12/18/2014 04:52 pm ET Updated Feb 16, 2015

Should Franchisors Include Earnings Claims?

Earnings claims are an optional piece in the Franchise Disclosure Document, and up until recently, most companies opted out of providing them.

On one hand, this developed challenges for prospective franchisees to accurately determine their income levels. If asked what franchisees could expect to make on their money, all the parent company could respond with was, "I can't tell you." Not the best sales pitch to someone looking to invest over $100,000 into your business model.

Prospective buyers then went to evaluate current franchisees, asking about the business and past incomes. This puts current franchisees in the driver seat, with the ability to say anything about their earnings or the franchise. It also may not provide an accurate representation of the franchise as a whole, but rather only showcase the pool of franchisees surveyed.

On the other hand, franchisors weren't in jeopardy of being sued for misleading earnings claims.

But with more and more companies including them, the old steadfast to opt-out has slowly been receding.

When to Include Earnings Claims

Earnings claims can be an incredible marketing tool to highlight the success of your franchisees, validating your business model. And parent companies are realizing the benefit of providing accurate earnings claims as a competitive advantage. This tells prospective buyers, "We're proud of the revenue generated by our franchisees, and we're willing to show the numbers."

If you have a well-established franchise or have a strong corporate store history to position earnings claims to better tell your story, then I recommend that you include them. But the key is to follow these three guidelines:

1.) Be Accurate

Earnings claims are designed to give prospective franchisees an accurate representation of their potential income levels over various stages of the business. If the only numbers you present are from well-established franchises, ignoring completely the franchises in their first few years, you will find yourself in trouble. New franchisees rarely, if ever, make as much when they open their doors as after ten years. Your numbers should reflect that.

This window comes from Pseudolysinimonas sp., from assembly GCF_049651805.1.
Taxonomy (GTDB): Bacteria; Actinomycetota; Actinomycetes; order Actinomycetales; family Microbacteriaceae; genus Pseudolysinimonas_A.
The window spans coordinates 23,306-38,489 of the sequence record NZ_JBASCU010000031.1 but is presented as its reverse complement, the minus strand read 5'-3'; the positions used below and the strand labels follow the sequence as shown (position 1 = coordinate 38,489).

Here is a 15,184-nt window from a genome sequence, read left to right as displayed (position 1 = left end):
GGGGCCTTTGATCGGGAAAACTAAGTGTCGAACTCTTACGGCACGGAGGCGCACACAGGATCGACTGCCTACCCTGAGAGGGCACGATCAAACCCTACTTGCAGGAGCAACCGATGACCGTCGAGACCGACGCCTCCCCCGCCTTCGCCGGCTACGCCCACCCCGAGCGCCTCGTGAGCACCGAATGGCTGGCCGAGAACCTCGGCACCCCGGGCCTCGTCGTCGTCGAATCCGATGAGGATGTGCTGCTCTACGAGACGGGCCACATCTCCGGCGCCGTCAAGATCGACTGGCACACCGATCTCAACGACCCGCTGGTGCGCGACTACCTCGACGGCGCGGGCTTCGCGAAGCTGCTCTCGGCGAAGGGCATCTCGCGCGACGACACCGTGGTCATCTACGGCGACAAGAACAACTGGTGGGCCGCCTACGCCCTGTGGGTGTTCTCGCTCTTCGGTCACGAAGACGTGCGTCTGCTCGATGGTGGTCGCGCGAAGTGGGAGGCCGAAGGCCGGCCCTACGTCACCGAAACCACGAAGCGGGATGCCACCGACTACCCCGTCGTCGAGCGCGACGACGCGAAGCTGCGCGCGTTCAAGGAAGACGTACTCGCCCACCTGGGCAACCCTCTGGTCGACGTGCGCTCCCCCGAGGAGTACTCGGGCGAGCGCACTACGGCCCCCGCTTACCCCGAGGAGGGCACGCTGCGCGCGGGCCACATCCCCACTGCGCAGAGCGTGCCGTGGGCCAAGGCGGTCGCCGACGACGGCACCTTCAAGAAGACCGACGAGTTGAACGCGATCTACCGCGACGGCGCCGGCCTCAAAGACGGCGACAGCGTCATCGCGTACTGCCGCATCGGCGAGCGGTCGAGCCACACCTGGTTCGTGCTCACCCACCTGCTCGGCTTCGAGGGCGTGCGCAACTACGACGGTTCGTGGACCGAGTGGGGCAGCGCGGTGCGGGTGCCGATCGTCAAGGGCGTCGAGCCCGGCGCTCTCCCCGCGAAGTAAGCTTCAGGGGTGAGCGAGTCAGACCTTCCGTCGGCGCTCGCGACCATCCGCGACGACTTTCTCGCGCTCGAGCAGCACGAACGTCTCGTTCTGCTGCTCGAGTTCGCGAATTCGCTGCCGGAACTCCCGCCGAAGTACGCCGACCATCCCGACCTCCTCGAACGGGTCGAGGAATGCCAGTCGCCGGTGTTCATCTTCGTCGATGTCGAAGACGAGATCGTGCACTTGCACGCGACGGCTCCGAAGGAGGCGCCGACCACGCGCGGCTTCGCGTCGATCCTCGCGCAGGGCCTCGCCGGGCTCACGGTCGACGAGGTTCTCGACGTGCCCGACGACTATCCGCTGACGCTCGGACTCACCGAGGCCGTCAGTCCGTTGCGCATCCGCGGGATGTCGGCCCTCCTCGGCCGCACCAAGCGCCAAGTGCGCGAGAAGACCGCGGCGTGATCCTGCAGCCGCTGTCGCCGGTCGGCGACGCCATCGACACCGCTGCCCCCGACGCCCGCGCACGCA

Instead of developing broad generalizations, break out the numbers into categories based off of years in operation. Franchises in the first 1-3 years of operation average revenues of $100,000-$500,000. Franchises open for 3-5 years average revenues of $500,000-$750,000. And so on.

2.) Be Honest

This should go without saying, but sadly in today's world it must be specifically stated. Do not alter, exaggerate or falsify your claims. This also extends to creating your presentations. You can't base your numbers off just the top 10%, completely ignoring the range of incomes your operators produce. To ensure authenticity, and avoid developing legal issues down the line, develop your averages and ranges based on all of your operators.

3.) Don't Be Misleading

One of the easiest places to develop trouble further down the road is to be misleading or develop ambiguity. Keep your facts straight, and put outliers in context.

This applies to a lot of the gray areas, especially for franchises just starting out. For example, say you decided to include earnings claims when launching a new franchise. With two corporate locations, you have numbers to base your claims off of. But the reality is those numbers are based off an established location with a local following, and very likely little regional or national brand recognition. Include disclaimers in your earnings claims, highlighting the differences between what a new business starting out can expect to make versus an established corporate location with ten years under its belt.

Don't set-up unrealistic expectations.

If you have a long-standing successful franchise history and develop accurate, honest and well-intentioned earnings claims, the benefits should only be positive. By ensuring that your earning claims are accurate, honest and aren't misleading, you will protect yourself from legal issues and provide a strong marketing tool in selling franchises.

If you are looking to evaluate if presenting Earning Claims leaves your franchise vulnerable, or are thinking of expanding through franchising contact your attorney today.

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